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May 1987

L-Deprenyl in Alzheimer's Disease: Preliminary Evidence for Behavioral Change With Monoamine Oxidase B Inhibition

Author Affiliations

From the Laboratories of Clinical Science (Drs Tariot, Sunderland, Newhouse, Mellow, Mueller, and Murphy and Ms Yount) and Cerebral Metabolism (Dr Cohen), National Institute of Mental Health, Bethesda, Md; the Psychiatry Unit, Monroe Community Hospital, University of Rochester (NY) School of Medicine (Dr Tariot); and the Psychology Department, The George Washington University, Washington, DC (Dr Weingartner).

Arch Gen Psychiatry. 1987;44(5):427-433. doi:10.1001/archpsyc.1987.01800170041007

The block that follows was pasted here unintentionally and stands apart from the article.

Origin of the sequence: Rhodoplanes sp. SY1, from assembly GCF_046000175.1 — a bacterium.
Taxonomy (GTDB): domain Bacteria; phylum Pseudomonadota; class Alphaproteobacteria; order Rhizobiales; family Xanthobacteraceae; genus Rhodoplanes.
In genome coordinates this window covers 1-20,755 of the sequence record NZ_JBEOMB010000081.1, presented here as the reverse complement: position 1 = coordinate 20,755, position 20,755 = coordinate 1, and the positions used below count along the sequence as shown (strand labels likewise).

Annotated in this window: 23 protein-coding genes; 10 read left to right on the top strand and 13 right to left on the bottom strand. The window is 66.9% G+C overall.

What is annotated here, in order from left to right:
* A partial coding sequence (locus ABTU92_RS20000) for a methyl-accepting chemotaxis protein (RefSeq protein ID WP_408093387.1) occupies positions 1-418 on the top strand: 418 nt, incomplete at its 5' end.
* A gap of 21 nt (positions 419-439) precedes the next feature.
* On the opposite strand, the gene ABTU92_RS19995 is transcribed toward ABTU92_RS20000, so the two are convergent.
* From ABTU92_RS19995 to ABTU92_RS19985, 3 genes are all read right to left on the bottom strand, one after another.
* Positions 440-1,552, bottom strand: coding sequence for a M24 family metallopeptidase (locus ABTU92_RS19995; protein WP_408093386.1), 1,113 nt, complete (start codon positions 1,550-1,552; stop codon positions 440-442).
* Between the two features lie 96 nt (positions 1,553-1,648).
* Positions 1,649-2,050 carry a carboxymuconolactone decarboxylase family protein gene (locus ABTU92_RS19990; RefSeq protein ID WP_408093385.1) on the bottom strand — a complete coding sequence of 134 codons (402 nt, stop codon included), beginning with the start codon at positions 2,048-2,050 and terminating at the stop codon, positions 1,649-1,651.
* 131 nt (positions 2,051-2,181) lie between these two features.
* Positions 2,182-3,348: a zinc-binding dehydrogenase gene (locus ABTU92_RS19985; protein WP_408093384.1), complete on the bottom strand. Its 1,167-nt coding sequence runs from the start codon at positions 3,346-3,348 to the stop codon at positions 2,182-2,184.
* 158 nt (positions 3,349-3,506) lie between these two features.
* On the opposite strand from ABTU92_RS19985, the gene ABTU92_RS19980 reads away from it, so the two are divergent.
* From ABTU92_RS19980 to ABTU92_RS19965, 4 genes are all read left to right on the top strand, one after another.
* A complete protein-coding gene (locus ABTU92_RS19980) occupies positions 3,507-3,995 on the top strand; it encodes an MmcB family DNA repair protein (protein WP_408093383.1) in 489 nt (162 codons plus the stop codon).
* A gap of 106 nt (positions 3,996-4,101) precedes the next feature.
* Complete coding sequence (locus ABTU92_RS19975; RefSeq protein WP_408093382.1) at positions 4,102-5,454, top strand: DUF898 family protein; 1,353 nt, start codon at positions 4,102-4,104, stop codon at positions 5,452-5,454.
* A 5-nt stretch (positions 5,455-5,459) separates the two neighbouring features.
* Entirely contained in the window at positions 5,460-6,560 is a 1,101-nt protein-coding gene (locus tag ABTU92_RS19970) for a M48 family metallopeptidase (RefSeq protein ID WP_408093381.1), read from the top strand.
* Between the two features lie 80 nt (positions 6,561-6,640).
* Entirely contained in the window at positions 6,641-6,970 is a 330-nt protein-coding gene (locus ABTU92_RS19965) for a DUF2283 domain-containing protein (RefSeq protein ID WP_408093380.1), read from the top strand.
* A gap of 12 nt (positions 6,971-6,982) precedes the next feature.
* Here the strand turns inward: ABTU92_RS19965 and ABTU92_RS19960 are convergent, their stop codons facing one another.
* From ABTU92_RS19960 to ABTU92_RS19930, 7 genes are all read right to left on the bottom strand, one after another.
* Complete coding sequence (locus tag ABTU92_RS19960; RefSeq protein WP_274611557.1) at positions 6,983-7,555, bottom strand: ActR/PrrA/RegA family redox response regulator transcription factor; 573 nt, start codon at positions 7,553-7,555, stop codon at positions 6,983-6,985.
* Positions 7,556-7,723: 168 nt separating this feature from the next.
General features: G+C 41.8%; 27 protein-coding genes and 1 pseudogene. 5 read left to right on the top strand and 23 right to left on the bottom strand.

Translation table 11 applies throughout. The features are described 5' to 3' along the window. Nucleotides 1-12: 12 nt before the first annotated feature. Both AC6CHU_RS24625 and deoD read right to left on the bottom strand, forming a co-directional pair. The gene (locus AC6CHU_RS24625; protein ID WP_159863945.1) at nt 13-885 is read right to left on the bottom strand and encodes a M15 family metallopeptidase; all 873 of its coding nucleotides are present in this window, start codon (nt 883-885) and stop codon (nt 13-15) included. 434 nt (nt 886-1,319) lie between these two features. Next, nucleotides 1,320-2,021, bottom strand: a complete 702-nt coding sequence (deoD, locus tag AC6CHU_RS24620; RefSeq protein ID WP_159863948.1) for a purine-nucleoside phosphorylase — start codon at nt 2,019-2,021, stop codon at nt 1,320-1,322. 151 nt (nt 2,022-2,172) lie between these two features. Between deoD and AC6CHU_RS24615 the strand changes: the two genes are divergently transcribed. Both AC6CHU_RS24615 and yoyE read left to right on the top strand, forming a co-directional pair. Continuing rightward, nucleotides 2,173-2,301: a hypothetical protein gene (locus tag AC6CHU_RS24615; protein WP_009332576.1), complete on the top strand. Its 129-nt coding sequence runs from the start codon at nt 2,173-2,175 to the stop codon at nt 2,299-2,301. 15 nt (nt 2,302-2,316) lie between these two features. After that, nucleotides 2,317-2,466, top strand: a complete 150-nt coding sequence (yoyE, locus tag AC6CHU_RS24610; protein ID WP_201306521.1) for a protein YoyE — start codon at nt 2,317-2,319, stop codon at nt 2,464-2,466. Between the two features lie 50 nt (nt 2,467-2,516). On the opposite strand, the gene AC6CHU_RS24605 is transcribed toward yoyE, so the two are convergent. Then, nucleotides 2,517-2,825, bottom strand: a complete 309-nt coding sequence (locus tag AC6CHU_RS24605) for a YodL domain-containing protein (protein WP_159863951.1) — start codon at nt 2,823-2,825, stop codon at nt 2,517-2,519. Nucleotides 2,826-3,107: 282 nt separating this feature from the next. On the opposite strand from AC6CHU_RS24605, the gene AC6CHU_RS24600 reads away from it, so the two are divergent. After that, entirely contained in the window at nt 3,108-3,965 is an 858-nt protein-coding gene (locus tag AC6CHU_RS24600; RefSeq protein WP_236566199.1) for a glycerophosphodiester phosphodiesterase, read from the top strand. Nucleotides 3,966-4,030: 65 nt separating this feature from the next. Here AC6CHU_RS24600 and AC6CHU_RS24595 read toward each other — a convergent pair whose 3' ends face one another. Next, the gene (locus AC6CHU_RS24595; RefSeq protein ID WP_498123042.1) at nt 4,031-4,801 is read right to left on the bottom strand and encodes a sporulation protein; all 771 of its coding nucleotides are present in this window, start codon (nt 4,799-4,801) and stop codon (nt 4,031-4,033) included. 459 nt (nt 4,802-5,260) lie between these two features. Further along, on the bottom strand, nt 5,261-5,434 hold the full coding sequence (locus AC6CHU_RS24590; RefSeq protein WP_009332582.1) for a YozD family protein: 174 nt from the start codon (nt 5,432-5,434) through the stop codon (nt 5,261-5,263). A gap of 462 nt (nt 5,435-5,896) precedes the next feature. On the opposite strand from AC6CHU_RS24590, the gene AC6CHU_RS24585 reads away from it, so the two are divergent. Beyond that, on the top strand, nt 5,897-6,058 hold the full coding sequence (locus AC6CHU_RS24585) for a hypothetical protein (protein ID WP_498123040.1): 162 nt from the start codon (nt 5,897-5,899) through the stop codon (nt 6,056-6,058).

• Since monoamine neurotransmitter disturbances exist in some cases of dementia of the Alzheimer's type (DAT), monoamine-enhancing drugs may ameliorate some symptoms of DAT. L-Deprenyl is a monoamine oxidase (MAO) inhibitor that is generally free of undesired effects. At low doses (10 mg/d) it selectively inhibits MAO-B, an enzyme whose level is elevated in the brains of patients with DAT who are studied post mortem. At higher doses it has more complex effects, including inhibition of MAO-A plus MAO-B. We administered 10 mg/d and 40 mg/d of L-deprenyl to 17 patients with DAT in a double-blind, placebo-controlled, serial treatment. Total Brief Psychiatric Rating Scale scores decreased significantly during 10-mg/d treatment, with decreases in measures of anxiety/depression, tension, and excitement. Approximately one half of the patients' conditions were judged to be improved clinically, with evidence of increased activity and social interaction along with reduced tension and retardation. Similar but smaller changes were observed during 40-mg/d treatment. The behavioral changes were associated with improvement in performance on a complex cognitive task requiring sustained effort. There were minimal physiologic and side effects. The greater effect of low-dose L-deprenyl therapy suggests that it is the inhibition of MAO-B, and not MAO-A, that may be important in the behavioral effects of L-deprenyl administration to patients with DAT.